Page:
Cheshire residents rally to preserve school funding, state aid

September 15, 2017


State Sen. Len Suzio, R-Meriden, listens to constituents Thursday at Cheshire Town Hall during an event billed as a ‘Rally to Protect Cheshire.’ The discussion centered on the impacts of the state budget on the town. Contributed

CHESHIRE – Town officials and residents urged Sen. Len Suzio, R-Meriden, to fight for a state budget that will not cut school funding and cause devastation to municipal aid.

The rally, held in Town Hall, focused on the potential impact of Gov. Dannel P. Malloy’s more than $10 million in state aid cuts to the town.

Suzio said the town received about $14 million in state aid last year, and if Malloy’s proposed budget is passed, the town will receive just $900,000.

“We need to put partisan politics behind us and to solve the issues we’re having,” Suzio told the handful of residents and town officials in attendance.

There was a panel comprised of Suzio, Superintendent Jeffrey Solan and Town Council Chairman Rob Oris.

Oris implored residents to use their rights and to take action in saving aid for their town.

“We need to rise up and be a voice against the budget crisis that’s going on up at the Capitol,” Oris said. “This is critical – we are at a point where we can’t plan for our town’s future because of the mismanagement that’s going on in Hartford.”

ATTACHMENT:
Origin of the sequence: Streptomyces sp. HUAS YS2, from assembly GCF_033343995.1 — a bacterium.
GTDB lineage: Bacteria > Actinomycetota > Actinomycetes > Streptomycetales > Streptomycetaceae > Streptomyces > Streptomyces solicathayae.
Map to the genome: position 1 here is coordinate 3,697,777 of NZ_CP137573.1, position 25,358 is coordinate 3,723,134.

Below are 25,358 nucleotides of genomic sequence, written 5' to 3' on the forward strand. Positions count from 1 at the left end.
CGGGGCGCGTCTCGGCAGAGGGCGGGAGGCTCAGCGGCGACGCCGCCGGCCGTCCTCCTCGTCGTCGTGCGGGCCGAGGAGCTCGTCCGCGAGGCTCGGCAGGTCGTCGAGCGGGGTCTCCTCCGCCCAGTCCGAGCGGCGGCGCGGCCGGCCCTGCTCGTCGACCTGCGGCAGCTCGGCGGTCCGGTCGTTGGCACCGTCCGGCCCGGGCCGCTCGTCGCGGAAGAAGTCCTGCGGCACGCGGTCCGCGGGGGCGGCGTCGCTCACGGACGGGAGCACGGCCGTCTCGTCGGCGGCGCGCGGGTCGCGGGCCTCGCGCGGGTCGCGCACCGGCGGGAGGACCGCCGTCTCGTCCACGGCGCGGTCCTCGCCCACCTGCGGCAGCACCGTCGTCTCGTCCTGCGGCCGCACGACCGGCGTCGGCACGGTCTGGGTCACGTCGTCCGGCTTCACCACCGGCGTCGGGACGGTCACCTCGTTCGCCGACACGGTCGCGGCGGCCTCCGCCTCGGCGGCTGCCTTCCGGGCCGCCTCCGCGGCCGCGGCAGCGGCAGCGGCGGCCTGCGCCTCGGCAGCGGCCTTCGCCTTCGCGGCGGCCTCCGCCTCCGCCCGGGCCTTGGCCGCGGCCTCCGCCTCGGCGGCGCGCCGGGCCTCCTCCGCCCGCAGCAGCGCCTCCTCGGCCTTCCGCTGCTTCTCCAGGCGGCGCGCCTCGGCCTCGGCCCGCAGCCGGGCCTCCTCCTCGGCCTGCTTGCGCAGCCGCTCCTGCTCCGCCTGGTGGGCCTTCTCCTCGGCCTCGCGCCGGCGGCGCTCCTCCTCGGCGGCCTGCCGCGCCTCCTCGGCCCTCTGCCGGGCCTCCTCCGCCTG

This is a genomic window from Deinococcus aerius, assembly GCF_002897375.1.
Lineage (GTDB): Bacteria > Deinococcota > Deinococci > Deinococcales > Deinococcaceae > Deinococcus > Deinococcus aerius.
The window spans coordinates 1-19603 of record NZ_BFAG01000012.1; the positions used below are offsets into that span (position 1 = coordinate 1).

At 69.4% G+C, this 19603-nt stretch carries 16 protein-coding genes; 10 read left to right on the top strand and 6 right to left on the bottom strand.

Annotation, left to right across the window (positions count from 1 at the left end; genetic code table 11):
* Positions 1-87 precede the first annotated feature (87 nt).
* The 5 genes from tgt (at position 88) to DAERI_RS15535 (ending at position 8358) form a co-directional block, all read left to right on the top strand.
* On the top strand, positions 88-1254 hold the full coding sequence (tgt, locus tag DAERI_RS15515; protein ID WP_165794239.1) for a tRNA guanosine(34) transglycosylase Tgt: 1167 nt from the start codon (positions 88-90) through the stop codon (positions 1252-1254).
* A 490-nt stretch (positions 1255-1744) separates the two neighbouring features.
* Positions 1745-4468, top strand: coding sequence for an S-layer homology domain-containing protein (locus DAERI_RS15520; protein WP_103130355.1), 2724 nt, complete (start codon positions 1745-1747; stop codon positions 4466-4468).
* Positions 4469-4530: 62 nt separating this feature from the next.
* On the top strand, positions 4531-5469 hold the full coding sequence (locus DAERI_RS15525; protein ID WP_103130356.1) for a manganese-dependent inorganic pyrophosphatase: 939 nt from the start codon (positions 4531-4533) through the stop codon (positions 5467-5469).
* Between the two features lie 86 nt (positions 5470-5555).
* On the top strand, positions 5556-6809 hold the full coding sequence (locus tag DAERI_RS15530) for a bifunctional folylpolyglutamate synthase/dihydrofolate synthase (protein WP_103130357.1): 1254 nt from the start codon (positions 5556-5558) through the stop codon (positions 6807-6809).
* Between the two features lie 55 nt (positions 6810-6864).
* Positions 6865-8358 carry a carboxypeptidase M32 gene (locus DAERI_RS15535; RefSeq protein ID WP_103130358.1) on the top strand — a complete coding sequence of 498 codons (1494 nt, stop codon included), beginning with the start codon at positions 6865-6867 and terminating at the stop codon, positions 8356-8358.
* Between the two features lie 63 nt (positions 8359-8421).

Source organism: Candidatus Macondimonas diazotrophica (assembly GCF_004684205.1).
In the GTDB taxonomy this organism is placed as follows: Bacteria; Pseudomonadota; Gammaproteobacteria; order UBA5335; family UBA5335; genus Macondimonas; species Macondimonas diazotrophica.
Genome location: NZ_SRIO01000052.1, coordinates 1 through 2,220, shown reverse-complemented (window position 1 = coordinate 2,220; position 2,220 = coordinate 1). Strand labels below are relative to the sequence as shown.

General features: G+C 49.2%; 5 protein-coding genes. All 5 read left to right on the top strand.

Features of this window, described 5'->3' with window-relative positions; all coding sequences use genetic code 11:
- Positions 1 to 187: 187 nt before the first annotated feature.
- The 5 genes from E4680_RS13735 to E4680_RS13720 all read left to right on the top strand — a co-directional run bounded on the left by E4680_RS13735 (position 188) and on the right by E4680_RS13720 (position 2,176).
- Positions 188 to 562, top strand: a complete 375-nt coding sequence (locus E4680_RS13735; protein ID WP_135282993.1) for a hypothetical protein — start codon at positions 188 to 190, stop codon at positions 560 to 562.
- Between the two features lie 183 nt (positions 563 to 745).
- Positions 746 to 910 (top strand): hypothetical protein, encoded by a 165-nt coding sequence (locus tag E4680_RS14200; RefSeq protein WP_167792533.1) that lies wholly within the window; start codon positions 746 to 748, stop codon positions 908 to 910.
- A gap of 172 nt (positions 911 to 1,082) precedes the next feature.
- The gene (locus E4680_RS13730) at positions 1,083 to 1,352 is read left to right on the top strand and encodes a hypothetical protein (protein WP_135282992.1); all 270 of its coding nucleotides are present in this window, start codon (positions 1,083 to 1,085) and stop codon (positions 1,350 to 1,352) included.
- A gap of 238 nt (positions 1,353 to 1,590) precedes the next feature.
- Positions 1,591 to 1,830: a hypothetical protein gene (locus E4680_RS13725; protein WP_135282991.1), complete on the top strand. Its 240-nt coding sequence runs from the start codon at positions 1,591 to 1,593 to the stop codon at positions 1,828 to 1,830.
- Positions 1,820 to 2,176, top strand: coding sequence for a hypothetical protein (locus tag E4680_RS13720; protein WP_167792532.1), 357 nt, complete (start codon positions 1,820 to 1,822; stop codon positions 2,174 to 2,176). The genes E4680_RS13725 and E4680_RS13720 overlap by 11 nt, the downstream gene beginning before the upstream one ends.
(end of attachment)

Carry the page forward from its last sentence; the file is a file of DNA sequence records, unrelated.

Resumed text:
If state leaders allow the budget standoff to drag into October, Malloy’s more drastic cuts to local funding would occur, including to education equalization grants, the largest single subsidy to local governments.

Oris said the town already has lost $18,000 in aid since August, and if a budget isn’t passed by October, it is slated to lose about $1 million by the end of September and more than $2 million in October.

Suzio, who represents Cheshire, Meriden, Middletown and Middlefield, said legislators were in the process of voting on a budget Thursday night, but he also noted that a document for debate had not been presented.

“We need to fix it today and not wait for this to be a crisis,” resident and local business owner Michael Evans said. “We need to take programs that work well in other states and try using them. We need a budget by Oct. 1.”